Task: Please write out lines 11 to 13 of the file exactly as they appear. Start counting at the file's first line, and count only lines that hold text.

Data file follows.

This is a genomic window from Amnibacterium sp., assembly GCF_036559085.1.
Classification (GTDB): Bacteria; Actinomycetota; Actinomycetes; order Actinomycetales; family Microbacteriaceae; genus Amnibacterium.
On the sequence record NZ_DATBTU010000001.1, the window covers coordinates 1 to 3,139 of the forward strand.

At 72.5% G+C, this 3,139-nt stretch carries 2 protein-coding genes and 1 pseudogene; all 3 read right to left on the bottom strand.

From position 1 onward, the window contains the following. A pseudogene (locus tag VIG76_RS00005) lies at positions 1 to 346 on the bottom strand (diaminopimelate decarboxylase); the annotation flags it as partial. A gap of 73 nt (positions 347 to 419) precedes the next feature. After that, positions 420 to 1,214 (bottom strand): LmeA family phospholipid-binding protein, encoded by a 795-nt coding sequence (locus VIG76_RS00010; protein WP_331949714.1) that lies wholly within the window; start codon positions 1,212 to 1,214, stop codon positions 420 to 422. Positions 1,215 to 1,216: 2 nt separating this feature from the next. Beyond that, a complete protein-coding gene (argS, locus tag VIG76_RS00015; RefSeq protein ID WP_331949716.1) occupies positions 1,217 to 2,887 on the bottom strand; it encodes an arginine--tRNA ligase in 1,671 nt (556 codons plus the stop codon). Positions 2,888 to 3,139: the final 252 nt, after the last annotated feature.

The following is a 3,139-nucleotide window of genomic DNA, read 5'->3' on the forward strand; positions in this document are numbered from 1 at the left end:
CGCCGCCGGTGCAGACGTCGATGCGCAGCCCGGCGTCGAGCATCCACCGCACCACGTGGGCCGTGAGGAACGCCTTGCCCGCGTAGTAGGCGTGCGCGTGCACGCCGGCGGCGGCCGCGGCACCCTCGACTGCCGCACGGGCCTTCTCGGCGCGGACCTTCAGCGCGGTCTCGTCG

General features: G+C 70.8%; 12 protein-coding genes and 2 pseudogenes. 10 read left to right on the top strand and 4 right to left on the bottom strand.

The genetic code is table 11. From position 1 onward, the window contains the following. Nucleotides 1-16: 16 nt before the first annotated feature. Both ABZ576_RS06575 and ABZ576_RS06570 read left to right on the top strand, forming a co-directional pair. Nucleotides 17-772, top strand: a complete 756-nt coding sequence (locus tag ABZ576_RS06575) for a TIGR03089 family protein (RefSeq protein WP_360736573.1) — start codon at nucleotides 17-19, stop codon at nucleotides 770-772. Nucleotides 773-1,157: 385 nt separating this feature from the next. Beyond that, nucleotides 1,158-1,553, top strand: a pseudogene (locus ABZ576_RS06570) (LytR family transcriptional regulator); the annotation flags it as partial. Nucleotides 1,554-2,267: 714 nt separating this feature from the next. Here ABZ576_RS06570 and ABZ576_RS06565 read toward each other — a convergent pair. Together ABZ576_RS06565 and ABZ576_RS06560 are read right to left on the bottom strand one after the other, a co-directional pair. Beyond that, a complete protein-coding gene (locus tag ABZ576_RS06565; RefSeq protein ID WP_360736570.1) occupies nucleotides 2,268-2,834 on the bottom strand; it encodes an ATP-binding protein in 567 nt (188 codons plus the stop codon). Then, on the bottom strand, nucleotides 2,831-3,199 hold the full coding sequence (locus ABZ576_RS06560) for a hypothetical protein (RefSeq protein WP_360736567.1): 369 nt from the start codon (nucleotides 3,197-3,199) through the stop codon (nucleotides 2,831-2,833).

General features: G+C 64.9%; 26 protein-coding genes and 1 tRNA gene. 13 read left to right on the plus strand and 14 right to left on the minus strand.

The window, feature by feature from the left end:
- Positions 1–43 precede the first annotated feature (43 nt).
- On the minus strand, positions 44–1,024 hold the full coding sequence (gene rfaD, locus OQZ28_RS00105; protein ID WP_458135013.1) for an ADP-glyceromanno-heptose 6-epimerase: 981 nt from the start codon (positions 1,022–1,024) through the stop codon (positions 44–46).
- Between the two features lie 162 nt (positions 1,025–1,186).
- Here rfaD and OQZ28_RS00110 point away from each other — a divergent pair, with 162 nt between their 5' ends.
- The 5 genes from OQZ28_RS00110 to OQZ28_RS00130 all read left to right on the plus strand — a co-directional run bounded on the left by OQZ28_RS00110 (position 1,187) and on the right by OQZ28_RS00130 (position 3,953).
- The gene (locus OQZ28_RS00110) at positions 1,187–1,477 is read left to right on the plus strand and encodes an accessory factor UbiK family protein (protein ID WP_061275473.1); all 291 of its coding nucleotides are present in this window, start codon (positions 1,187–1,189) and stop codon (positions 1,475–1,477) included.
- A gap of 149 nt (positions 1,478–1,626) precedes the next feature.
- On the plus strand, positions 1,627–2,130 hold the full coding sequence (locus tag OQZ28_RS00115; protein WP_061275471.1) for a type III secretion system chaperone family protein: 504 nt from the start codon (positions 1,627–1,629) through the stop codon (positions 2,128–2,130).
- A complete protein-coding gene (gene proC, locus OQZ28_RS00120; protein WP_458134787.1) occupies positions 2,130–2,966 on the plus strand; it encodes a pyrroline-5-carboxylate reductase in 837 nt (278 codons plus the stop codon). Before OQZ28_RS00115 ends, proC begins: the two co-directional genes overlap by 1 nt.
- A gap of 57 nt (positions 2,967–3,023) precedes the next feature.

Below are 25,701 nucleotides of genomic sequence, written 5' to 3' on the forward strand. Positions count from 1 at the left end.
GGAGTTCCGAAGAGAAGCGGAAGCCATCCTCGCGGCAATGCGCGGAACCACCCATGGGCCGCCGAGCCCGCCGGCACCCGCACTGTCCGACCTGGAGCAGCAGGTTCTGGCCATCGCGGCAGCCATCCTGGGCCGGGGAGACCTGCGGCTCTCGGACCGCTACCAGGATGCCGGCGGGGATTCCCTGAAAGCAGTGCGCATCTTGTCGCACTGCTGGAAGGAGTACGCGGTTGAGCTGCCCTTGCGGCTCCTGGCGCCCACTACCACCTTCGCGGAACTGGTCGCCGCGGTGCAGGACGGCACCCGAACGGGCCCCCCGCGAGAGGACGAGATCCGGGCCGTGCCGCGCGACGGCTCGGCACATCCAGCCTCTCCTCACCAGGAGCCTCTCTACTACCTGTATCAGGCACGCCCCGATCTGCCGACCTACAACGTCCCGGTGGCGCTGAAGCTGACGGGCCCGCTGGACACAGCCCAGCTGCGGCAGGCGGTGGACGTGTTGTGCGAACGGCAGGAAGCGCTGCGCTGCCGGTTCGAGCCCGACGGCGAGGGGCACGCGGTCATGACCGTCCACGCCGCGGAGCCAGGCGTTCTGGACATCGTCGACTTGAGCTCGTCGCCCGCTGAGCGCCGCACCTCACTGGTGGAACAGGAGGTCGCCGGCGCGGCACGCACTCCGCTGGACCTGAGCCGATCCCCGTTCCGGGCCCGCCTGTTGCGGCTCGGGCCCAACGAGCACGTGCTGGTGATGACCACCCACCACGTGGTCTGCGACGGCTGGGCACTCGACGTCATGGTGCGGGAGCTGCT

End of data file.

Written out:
The window, feature by feature from the left end:
- Positions 1–43 precede the first annotated feature (43 nt).
- On the minus strand, positions 44–1,024 hold the full coding sequence (gene rfaD, locus OQZ28_RS00105; protein ID WP_458135013.1) for an ADP-glyceromanno-heptose 6-epimerase: 981 nt from the start codon (positions 1,022–1,024) through the stop codon (positions 44–46).